Friday night included dinner at Elmo with friend Adam B., who's a New York native and former San Franciscan. It was great to catch up, and the food was delish. A post-dinner text lured us to the East Village for Witch Camp at Nowhere Bar, where we hung out with SFers Ken White and Marc Freeman, and former SFer-now New York singing sensation Justin Vivian Bond. I even got a surprise smooch from a cute young Swiss hunk!

Don't mess with Papaya Dog!
Unlike my 80s and 90s days, 14th Street was alive with partying people in the warm night. Our late night dining at the nearby Papaya Dog was interrupted when some drunk guy got into an argument with the staff. He exited then came back hurl a trash can! Three staffers swiftly emerged from behind the counter armed with baseball bats to chase him off! So New York.

Curtain Up
Mickey & Minnie (who got in a fight)
After a relaxing morning and afternoon perusing my host's thousands of books, and a bit of grocery shopping in Park Slope, on Saturday, Broadway beckoned with a brilliant array of current shows, many of them Tony winners or nominees. Kinky Boots, Chita Rivera's The Visit, On the Town, and Alison Bechtel's Fun Home were tempting. But I had one ultimate favorite that stood out.

Times Square itself gave me a sudden case of the icks as I emerged from the 42nd Street subway. I snapped a few photos, photo-bombed a group snap session with the Naked Cowboy (who isn't naked), then diverted my path from the tourist hordes around the Hard Rock Cafe. Even when I lived in New York City, the area was not a place I often visited. Although more pedestrian-friendly with its central parklet, the entire area was too crowded. I did get a snap of Mickey Mouse and Minnie, who only days later was arrested for brawling with a Hello Kitty character.

Darren Criss in Hedwig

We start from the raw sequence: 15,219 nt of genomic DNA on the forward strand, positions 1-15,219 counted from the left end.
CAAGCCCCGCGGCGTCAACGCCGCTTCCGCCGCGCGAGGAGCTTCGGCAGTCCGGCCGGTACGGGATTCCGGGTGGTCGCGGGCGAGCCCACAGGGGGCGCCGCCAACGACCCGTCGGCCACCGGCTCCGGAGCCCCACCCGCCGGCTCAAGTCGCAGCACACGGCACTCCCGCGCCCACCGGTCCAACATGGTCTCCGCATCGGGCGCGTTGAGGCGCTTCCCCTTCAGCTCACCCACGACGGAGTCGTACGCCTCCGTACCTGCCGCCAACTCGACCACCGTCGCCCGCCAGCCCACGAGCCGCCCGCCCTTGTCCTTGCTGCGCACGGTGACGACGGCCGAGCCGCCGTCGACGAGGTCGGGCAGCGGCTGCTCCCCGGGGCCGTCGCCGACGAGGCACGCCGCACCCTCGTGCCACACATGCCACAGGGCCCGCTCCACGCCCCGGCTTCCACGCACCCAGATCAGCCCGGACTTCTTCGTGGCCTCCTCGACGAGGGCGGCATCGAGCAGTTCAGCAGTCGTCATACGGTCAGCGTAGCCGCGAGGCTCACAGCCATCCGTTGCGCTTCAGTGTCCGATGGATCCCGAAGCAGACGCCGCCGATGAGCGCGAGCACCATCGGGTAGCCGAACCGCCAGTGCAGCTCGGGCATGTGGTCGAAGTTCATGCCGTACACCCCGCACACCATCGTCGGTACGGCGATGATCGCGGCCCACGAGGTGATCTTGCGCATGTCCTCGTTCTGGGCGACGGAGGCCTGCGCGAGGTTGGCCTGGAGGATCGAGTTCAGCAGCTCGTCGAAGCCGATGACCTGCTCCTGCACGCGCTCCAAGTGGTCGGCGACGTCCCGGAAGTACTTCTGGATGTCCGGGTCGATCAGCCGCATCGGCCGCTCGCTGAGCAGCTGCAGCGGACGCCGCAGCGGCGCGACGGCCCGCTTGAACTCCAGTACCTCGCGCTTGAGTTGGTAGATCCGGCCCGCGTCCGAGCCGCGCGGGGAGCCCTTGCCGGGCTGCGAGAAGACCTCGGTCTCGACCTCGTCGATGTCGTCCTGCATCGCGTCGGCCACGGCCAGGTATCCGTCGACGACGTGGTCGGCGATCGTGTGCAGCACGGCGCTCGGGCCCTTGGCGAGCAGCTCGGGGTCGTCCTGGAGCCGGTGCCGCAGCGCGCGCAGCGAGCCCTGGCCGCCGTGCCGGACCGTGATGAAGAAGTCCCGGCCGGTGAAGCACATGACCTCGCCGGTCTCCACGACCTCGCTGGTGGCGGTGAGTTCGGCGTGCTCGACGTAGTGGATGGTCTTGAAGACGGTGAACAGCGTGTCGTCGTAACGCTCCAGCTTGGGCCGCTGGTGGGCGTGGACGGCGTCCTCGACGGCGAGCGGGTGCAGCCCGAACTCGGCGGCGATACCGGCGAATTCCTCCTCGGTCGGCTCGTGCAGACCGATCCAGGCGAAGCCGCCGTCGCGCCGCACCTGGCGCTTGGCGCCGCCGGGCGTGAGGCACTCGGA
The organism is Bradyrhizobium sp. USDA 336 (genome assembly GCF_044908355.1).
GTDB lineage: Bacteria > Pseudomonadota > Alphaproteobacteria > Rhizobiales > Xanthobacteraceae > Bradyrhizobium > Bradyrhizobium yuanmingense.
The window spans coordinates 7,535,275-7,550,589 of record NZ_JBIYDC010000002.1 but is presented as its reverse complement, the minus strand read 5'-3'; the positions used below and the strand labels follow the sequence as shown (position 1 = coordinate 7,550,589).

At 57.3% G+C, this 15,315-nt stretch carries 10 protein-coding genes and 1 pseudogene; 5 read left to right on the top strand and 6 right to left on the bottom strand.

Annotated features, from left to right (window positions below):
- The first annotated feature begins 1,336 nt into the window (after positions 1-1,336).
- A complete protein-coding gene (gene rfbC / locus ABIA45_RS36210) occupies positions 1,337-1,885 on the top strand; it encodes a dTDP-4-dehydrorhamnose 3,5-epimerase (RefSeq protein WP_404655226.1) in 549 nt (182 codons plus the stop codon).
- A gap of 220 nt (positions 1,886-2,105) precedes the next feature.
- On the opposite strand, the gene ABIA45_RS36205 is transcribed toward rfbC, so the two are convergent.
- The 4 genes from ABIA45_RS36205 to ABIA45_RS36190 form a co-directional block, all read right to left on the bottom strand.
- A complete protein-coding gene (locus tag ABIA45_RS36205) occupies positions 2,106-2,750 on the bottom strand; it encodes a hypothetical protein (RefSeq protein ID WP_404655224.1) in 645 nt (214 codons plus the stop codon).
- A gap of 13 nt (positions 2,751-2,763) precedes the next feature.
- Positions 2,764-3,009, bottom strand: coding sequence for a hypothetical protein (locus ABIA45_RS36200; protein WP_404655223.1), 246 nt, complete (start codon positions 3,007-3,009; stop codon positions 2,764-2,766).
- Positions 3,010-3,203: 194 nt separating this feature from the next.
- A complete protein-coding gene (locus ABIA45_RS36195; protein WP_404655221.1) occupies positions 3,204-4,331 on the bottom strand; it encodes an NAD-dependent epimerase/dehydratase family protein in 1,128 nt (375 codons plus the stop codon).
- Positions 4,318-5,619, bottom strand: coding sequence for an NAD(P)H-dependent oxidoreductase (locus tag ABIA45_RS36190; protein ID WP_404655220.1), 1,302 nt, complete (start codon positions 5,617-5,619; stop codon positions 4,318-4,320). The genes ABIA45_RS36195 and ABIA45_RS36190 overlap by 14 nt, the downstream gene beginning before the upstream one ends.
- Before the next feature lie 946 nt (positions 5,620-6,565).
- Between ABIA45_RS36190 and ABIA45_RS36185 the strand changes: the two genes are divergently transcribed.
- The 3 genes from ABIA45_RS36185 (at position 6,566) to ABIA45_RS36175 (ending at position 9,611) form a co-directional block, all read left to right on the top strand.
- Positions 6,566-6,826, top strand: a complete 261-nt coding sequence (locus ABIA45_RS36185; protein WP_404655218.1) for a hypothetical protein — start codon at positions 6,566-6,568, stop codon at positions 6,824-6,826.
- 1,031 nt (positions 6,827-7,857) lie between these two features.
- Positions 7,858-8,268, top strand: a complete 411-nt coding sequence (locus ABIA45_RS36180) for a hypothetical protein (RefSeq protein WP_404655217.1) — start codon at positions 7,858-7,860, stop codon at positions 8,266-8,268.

Heading east to the Belasco, I finally arrived for Hedwig and the Angry Inch, currently starring the adorable Darren Criss. I took pictures in front of the huge double-door poster of Criss' glammed-up eyes (captivating even without make-up), and shot pics for other fans.

The Tony-winning Broadway revival of John Cameron Mitchell and Stephen Trask's transgender rock musical is a favorite among LGBT fans, and deservedly so. Adding Criss as the star in this edition only made it more fun. With contemporary inside-Broadway jokes, and a few Criss-specific one-liners, he embodied the role and obviously had fun. Near front-row audience members like myself got an up-close view of his antics, including spits of bottled water, a lap dance and some bawdy face-licking. The woman whom he slurped that night may never recover!

Darren Criss signs Playbills
Waiting a short while with fans outside, Criss and his costar Rebecca Naomi Jones signed my show poster, along with those of many fans, including a few wheelchair-using patrons (Amazing that one of those old theatres is accessible).

I got a half-minute of chat time with Criss, mentioning how much I enjoyed his Fillmore band show last year. Although an admitted super-fan, I wasn't as obsessed as the lovely pair of young women standing next to me. They'd trekked all the way from Ottawa to see the show on four successive nights!

Philadelphia Freedom
Kelly McQuain, Matthew Hittinger, Paul Lisicky, Dean Kostos, Jim Provenzano
Sunday included a fun drive with my host, author John Weir, to and from Philadelphia, which was a great relief, considering the transportation risked of derailing Amtrak trans and exploding Bolt buses.